Kanye West has been relatively quiet since his “coming out party” six months ago. His new gospel album dropped last October, Jesus is King – and set the Christian world wondering about the depth and solidity of his conversion.
Some praised him and declared him a brother, others declared him a heretic, and still others took a “wait and see” approach, given the frequency that evangelical culture latches on to and then is burned by celebrities either declaring their faith and then losing it shortly thereafter, or are shamed by the abject goofiness and shallowness of that newly minted belief system.
Since that day in October, Kanye, has done both excellent and awful things. He has born both good and bad fruit. Take issue with his wife’s modesty and the over-sexualized image she puts on TV? Good fruit. Partnering with Joel Osteen for church services and concerts? Rotten, decaying, putridly wretch-inducing fruit. The best take is that he’s still a baby Christian, and he’s going to get some things right and wrong, and we ought to have grace and pray for him.
It’s within that context that his interview with Will Welch of GQ magazine comes in. Presented as a four-part series that spans a period from late January to early March, it covers a wide range of topics with a focus on designing clothes, creating music, architecture, and particularly his faith. The whole interview is worth reading, but we wanted to highlight a couple of sections that deal directly with his faith to see if we can determine how his sanctification is progressing:
I want to understand the timeline of your rebirth as a Christian. Did it evolve out of Sunday Service—and can you tell me the story of the moment where you accepted Jesus?
I surrounded myself with the healing—the highest-level healing possible: singing about Jesus with my friends and family surrounding me [at Sunday Service] every single week. This was a place, contrary to popular belief about Christianity, of no judgment. I feel that the church that most people grew up on as kids had a negative environment. The greatest thing for me, as someone who’s given their life to Christ, is knowing that other people have that as an anchor and a form of healing, because you’re talking to a person that went to the hospital and back. Now you see the measured nature—being able to let the child take the driver’s seat but still be measured.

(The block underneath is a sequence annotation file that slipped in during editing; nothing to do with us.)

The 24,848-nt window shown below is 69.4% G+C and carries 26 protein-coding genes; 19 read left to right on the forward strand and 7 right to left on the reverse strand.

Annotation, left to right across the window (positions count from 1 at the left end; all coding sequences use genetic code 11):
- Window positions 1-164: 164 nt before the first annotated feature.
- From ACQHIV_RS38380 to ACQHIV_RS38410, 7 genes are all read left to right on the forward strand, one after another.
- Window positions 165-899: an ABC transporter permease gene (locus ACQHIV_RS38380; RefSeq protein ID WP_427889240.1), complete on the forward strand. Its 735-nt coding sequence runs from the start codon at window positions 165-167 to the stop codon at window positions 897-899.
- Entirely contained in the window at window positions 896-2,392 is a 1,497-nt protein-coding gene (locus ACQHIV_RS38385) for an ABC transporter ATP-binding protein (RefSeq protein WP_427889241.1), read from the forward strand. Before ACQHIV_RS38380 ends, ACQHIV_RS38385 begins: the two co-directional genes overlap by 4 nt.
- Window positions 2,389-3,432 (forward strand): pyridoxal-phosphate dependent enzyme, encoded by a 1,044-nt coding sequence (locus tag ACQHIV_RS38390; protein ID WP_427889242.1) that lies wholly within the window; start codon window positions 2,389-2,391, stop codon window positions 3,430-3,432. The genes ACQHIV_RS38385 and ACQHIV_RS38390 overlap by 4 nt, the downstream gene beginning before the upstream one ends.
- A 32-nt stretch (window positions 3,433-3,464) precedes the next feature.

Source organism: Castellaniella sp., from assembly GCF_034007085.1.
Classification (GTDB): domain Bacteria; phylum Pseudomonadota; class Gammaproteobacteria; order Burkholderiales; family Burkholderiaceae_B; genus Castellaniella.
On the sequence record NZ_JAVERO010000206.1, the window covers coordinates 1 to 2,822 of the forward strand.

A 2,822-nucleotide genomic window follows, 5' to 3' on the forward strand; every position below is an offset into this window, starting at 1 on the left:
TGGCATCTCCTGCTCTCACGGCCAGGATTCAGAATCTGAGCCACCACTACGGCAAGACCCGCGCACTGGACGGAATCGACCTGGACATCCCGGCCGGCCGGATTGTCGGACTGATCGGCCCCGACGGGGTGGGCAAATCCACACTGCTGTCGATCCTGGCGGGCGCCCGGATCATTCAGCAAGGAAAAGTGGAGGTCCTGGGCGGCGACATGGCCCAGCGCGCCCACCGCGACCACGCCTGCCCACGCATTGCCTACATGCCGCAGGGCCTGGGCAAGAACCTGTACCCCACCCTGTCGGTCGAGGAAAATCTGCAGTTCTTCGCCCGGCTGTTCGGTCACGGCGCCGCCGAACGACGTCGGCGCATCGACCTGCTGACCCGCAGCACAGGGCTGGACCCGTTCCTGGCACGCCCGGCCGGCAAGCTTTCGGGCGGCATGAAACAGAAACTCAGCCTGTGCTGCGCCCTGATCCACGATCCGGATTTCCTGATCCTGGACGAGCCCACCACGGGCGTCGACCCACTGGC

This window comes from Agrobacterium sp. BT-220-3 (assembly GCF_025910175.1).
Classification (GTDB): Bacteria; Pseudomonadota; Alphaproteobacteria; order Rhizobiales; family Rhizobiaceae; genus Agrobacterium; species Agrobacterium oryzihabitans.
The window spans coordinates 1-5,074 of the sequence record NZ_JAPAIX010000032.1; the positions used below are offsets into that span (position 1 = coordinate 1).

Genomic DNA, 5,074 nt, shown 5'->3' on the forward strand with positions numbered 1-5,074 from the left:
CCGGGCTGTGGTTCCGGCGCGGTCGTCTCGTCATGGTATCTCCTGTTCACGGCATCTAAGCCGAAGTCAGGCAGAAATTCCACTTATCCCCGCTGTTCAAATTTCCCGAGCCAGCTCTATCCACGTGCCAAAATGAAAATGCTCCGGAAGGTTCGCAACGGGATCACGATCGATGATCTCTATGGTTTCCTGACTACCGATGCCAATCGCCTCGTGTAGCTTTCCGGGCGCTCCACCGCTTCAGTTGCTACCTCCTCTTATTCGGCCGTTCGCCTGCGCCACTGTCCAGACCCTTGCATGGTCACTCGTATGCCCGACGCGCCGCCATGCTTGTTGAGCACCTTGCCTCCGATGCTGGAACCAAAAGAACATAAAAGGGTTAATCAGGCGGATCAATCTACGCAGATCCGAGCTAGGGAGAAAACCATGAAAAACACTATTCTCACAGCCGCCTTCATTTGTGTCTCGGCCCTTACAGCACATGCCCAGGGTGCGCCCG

Do you attribute that to the anchor of faith?
Yes, because when you’re not in service to God, you can end up being in service to everything else. To live inside of sin, it’s going to cost you more than you can pay. You don’t want to continue to sin with no repentance. I understand that people feel that I’ve made some cultural sins. But the only real sins are the sins against God, and you don’t want to continue to sin against God.
Do you conceptualize yourself as having been born again?
I’m definitely born again.
You specifically highlighted that Sunday Service is a place without judgment. But what happens when you take it on tour and you’re headlining Christian festivals—
I feel that we all have sin, and when certain sins are worn more on our sleeves, it’s easier for Christians who are not Christ, but are human beings, to be able to channel judgment at what they see in front of them. The other thing is, if anyone claims to be Christian, they’re accepting accountability to other Christians. But people don’t realize that Christians are loud. That we have a right to righteous anger. That Jesus flipped tables. They think that all of a sudden you believe in Christ, so we’re not even supposed to speak up. And if we speak up, people will say, “Oh, you’re being judgmental.” And it’s like, Oh, now, because I’m Christian, I don’t even have an opinion any more? I’m Christian and I still have an opinion. But my opinion is based on the Word.
Let me phrase the question differently: The Kanye West that I have known over the years hates institutions and hates systems of control and will do anything to break out from being controlled. I’m wondering if that will persist as you encounter more churches and religious institutions, which I, at least, conceptualize as systems of control.
You know, I see opportunity for creativity inside our faith. But let me—because I know you’re looking for a real answer to How does the guy who made Yeezus, which is a very punk album, make a Jesus Is King?
Well, not how do you make Jesus Is King, but how do you headline a Christian festival or interact with various churches? You having your own personal relationship with Jesus is clean and clear. But what happens when these other organizations come into play that are institutions of control?
I think yes, there are groups, as man does, that take the Word and use it to control other people. But as you said, I’m expressing my personal relationship with Christ. When I was not owning up to the maximum of who I could be as a dad and the maximum of who I could be as a husband, that kind of behavior, that kind of mentality, landed me in a place where I needed to be medicated.
Now all of that energy and that creativity that I have channeled and put on track comes from me surrendering to God and saying that everything is in God’s will. People can say in the same way, “Hey, why would you go to Paris if they didn’t want you in the fashion houses?” And that’s not going to stop my love for clothing, my love of creativity, my love of going to see the shows. And people could say, “What about these things that men have done with the word of Christ that were bad and, let’s say, over-institutionalized?” And I’m saying: That’s not going to stop my love for Christ. I’m going to keep on expressing what God has done for my life.
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